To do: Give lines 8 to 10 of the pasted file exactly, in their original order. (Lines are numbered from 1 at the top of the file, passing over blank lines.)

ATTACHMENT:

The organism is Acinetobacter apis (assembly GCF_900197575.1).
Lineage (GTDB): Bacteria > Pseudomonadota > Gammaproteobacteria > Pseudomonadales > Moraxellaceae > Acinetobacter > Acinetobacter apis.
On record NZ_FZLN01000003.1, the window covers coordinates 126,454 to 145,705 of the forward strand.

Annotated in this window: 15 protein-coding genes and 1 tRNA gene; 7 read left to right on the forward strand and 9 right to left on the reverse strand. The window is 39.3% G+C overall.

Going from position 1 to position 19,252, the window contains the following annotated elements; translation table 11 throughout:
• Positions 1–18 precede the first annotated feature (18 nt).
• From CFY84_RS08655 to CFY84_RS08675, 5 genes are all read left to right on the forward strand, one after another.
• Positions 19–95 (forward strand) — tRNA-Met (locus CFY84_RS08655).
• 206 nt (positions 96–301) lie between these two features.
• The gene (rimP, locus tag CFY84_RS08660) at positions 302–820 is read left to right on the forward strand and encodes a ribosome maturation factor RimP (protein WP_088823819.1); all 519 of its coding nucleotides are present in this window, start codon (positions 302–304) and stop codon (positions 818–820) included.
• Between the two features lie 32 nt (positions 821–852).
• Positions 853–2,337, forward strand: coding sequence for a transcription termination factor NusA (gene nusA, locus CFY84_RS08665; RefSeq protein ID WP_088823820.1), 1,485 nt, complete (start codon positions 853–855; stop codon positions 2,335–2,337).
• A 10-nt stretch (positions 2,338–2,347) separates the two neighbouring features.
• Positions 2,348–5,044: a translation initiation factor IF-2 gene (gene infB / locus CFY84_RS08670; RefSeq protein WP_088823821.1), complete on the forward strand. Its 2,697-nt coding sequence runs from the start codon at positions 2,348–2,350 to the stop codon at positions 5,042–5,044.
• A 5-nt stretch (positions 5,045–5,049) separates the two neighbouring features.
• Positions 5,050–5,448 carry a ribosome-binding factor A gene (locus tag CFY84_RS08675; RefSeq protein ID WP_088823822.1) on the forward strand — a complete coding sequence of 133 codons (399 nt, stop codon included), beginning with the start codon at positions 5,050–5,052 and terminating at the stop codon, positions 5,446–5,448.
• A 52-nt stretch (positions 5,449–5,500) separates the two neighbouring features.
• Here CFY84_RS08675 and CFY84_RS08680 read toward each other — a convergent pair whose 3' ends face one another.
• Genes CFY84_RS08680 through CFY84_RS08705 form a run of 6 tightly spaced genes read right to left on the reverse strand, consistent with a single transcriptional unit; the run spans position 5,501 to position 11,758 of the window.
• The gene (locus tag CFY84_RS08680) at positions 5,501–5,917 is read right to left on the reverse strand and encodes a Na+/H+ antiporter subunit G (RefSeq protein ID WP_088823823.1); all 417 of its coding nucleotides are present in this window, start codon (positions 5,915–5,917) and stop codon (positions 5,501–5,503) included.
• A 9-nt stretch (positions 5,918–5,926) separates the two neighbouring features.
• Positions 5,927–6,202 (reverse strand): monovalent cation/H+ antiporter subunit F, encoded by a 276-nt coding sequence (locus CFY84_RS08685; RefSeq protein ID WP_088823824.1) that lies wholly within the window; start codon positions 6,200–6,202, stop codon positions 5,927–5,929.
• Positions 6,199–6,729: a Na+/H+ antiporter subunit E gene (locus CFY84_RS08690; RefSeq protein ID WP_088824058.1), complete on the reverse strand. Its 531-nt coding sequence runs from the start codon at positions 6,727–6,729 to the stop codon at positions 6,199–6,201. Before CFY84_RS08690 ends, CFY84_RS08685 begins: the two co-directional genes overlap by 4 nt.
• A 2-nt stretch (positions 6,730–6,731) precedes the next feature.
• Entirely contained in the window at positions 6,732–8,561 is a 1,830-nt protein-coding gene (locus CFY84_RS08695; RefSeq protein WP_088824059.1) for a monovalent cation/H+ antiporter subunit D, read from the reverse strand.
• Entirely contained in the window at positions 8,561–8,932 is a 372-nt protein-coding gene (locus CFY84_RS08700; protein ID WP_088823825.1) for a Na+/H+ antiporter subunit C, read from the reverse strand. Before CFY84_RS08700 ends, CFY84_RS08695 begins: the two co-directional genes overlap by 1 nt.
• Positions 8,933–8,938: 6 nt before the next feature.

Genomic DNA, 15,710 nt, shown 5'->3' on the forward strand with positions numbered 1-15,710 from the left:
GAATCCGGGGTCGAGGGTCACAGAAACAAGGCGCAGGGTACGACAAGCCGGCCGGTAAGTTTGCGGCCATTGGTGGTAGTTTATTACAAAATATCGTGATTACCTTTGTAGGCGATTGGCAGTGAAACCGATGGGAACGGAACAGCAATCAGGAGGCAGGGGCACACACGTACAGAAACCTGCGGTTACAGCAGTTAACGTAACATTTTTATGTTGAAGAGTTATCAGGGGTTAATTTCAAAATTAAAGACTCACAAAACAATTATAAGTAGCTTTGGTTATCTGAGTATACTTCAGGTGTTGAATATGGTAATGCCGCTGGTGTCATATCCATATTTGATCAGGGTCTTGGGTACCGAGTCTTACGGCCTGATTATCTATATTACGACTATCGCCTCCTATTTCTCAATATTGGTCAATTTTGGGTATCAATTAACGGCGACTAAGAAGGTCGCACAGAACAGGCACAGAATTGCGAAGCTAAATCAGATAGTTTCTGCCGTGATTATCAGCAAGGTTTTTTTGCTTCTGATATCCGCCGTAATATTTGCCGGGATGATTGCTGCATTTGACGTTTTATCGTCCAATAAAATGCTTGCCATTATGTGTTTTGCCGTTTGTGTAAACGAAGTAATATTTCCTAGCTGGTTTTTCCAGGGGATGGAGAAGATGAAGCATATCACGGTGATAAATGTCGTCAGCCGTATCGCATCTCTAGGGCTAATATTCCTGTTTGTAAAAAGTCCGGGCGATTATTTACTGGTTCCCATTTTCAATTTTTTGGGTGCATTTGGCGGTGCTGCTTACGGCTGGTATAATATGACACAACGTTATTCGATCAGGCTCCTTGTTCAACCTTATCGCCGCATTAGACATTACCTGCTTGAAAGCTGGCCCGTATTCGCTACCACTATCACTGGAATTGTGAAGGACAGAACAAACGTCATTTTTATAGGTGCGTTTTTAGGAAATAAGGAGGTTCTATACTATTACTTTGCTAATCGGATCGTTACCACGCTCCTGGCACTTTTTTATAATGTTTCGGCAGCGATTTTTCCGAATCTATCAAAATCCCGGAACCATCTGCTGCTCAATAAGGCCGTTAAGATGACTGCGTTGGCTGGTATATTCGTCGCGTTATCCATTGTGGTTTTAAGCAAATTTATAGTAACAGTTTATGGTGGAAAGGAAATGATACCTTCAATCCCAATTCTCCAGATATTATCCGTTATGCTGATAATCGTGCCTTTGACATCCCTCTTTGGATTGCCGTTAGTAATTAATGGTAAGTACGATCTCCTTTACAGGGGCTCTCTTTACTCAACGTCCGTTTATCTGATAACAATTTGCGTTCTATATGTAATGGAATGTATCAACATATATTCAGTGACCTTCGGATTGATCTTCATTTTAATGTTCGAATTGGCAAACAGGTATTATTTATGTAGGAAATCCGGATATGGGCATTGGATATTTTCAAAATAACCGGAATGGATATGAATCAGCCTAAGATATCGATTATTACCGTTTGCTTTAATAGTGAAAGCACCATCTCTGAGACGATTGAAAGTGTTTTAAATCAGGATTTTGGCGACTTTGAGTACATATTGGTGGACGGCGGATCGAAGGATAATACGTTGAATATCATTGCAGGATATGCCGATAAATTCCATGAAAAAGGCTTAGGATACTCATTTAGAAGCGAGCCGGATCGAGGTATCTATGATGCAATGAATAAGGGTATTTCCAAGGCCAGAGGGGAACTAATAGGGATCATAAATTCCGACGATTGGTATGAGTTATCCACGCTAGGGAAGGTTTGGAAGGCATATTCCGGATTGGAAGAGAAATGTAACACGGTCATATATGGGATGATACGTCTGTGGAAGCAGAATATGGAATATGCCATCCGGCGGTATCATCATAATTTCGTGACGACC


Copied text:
• Positions 19–95 (forward strand) — tRNA-Met (locus CFY84_RS08655).
• 206 nt (positions 96–301) lie between these two features.
• The gene (rimP, locus tag CFY84_RS08660) at positions 302–820 is read left to right on the forward strand and encodes a ribosome maturation factor RimP (protein WP_088823819.1); all 519 of its coding nucleotides are present in this window, start codon (positions 302–304) and stop codon (positions 818–820) included.